Roy Lichtenstein, ‘Bicentennial Prin’, 1975, Print, Lithograph and Silkscreen, Christopher-Clark Fine Art
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Roy Lichtenstein

Bicentennial Prin, 1975

Lithograph and Silkscreen
25 × 18 in
63.5 × 45.7 cm
.
Contact For Price
Location
San Francisco
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About the work
Christopher-Clark Fine Art
San Francisco

Original lithograph and screenprint in 7 colors (red, blue, yellow, green, gray, olive, black) on …

Medium
Roy Lichtenstein
American, 1923–1997
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When American Pop artist Roy Lichtenstein painted Look Mickey in 1961, it set the tone for his career. This primary-color portrait of the cartoon mouse introduced Lichtenstein’s detached and deadpan style at a time when introspective Abstract Expressionism reigned. Mining material from advertisements, comics, and the everyday, Lichtenstein brought what was then a great taboo—commercial art—into the gallery. He stressed the artificiality of his images by painting them as though they’d come from a commercial press, with the flat, single-color Ben-Day dots of the newspaper meticulously rendered by hand using paint and stencils. Later in his career, Lichtenstein extended his source material to art history, including the work of Claude Monet and Pablo Picasso, and experimented with three-dimensional works. Lichtenstein’s use of appropriated imagery has influenced artists such as Richard Prince, Jeff Koons, and Raymond Pettibon.

Roy Lichtenstein, ‘Bicentennial Prin’, 1975, Print, Lithograph and Silkscreen, Christopher-Clark Fine Art
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View
View in room
Share
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About the work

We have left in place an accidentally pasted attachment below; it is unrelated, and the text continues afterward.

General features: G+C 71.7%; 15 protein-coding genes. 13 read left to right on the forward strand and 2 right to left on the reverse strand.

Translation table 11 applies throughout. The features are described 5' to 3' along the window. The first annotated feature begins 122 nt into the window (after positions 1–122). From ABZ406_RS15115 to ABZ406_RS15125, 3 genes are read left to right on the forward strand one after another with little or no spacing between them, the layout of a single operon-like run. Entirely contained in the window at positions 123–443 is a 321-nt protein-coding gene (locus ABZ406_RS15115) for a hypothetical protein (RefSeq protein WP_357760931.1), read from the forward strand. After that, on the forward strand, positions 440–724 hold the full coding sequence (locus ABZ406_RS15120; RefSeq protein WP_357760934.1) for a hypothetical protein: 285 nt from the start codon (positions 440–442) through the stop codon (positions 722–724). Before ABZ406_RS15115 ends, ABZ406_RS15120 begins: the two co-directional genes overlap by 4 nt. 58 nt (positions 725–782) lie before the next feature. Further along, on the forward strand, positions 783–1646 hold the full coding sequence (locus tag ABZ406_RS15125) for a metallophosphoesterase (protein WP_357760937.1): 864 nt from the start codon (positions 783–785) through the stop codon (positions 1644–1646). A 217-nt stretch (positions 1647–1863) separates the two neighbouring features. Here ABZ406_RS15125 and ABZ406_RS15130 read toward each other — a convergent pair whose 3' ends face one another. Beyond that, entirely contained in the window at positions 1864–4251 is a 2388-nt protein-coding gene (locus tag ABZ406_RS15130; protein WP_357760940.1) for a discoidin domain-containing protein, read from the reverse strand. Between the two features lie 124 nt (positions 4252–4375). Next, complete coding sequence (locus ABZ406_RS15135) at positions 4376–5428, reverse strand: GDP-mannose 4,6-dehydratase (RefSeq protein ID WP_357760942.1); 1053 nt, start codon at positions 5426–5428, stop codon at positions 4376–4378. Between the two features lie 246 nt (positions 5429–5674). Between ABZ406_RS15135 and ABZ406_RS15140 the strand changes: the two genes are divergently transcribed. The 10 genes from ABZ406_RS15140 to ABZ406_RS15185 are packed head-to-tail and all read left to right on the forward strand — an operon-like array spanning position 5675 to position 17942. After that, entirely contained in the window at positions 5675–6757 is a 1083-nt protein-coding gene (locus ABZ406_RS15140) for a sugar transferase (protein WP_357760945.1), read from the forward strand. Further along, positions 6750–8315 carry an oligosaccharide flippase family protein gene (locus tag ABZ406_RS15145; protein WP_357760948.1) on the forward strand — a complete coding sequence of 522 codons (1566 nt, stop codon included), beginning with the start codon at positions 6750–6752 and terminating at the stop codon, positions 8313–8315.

Christopher-Clark Fine Art
San Francisco

Original lithograph and screenprint in 7 colors (red, blue, yellow, green, gray, olive, black) on wove paper

Hand-signed and dated in pencil in the margin lower center rf Lichtenstein ’75.

A superb impression of the definitive state, from the edition of 200, numbered in pencil also lower center (there were 25 …

Medium
Roy Lichtenstein
American, 1923–1997
Follow

When American Pop artist Roy Lichtenstein painted Look Mickey in 1961, it set the tone for his career. This primary-color portrait of the cartoon mouse introduced Lichtenstein’s detached and deadpan style at a time when introspective Abstract Expressionism reigned. Mining material from advertisements, comics, and the everyday, Lichtenstein brought what was then a great taboo—commercial art—into the gallery. He stressed the artificiality of his images by painting them as though they’d come from a commercial press, with the flat, single-color Ben-Day dots of the newspaper meticulously rendered by hand using paint and stencils. Later in his career, Lichtenstein extended his source material to art history, including the work of Claude Monet and Pablo Picasso, and experimented with three-dimensional works. Lichtenstein’s use of appropriated imagery has influenced artists such as Richard Prince, Jeff Koons, and Raymond Pettibon.

Roy Lichtenstein

Bicentennial Prin, 1975

Lithograph and Silkscreen
25 × 18 in
63.5 × 45.7 cm
.
Contact For Price
Location
San Francisco
Have a question? Visit our help center.
Want to sell a work by this artist? Consign with Artsy.
Other works by Roy Lichtenstein
Other works from Christopher-Clark Fine Art